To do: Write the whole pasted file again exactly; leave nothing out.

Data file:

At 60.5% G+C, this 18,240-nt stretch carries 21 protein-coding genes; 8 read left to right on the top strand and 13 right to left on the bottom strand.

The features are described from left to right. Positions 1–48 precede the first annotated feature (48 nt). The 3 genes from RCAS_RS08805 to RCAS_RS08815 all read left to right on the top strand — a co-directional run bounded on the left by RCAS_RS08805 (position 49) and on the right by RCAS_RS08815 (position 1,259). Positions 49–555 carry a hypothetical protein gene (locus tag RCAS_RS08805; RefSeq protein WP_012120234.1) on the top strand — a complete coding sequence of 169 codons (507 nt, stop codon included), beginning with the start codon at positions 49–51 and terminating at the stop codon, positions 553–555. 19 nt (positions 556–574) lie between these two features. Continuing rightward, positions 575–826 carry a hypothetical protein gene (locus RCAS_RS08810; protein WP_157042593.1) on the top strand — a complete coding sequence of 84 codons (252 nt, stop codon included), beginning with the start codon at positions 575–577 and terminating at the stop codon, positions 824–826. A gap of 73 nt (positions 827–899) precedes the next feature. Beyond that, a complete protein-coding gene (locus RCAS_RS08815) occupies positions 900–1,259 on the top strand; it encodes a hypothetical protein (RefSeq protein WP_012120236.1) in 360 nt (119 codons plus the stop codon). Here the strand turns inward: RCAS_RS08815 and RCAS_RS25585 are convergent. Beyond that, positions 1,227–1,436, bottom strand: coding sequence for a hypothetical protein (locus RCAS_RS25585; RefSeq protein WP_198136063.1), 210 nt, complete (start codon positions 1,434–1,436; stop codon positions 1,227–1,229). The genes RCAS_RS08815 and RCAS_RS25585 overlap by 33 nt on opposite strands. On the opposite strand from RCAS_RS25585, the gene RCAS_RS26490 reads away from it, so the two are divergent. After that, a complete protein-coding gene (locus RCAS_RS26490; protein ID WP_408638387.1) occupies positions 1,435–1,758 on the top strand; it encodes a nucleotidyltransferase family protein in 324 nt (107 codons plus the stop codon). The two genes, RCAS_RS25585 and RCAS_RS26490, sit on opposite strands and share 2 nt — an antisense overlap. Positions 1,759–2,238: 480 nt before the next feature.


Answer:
At 60.5% G+C, this 18,240-nt stretch carries 21 protein-coding genes; 8 read left to right on the top strand and 13 right to left on the bottom strand.

The features are described from left to right. Positions 1–48 precede the first annotated feature (48 nt). The 3 genes from RCAS_RS08805 to RCAS_RS08815 all read left to right on the top strand — a co-directional run bounded on the left by RCAS_RS08805 (position 49) and on the right by RCAS_RS08815 (position 1,259). Positions 49–555 carry a hypothetical protein gene (locus tag RCAS_RS08805; RefSeq protein WP_012120234.1) on the top strand — a complete coding sequence of 169 codons (507 nt, stop codon included), beginning with the start codon at positions 49–51 and terminating at the stop codon, positions 553–555. 19 nt (positions 556–574) lie between these two features. Continuing rightward, positions 575–826 carry a hypothetical protein gene (locus RCAS_RS08810; protein WP_157042593.1) on the top strand — a complete coding sequence of 84 codons (252 nt, stop codon included), beginning with the start codon at positions 575–577 and terminating at the stop codon, positions 824–826. A gap of 73 nt (positions 827–899) precedes the next feature. Beyond that, a complete protein-coding gene (locus RCAS_RS08815) occupies positions 900–1,259 on the top strand; it encodes a hypothetical protein (RefSeq protein WP_012120236.1) in 360 nt (119 codons plus the stop codon). Here the strand turns inward: RCAS_RS08815 and RCAS_RS25585 are convergent. Beyond that, positions 1,227–1,436, bottom strand: coding sequence for a hypothetical protein (locus RCAS_RS25585; RefSeq protein WP_198136063.1), 210 nt, complete (start codon positions 1,434–1,436; stop codon positions 1,227–1,229). The genes RCAS_RS08815 and RCAS_RS25585 overlap by 33 nt on opposite strands. On the opposite strand from RCAS_RS25585, the gene RCAS_RS26490 reads away from it, so the two are divergent. After that, a complete protein-coding gene (locus RCAS_RS26490; protein ID WP_408638387.1) occupies positions 1,435–1,758 on the top strand; it encodes a nucleotidyltransferase family protein in 324 nt (107 codons plus the stop codon). The two genes, RCAS_RS25585 and RCAS_RS26490, sit on opposite strands and share 2 nt — an antisense overlap. Positions 1,759–2,238: 480 nt before the next feature.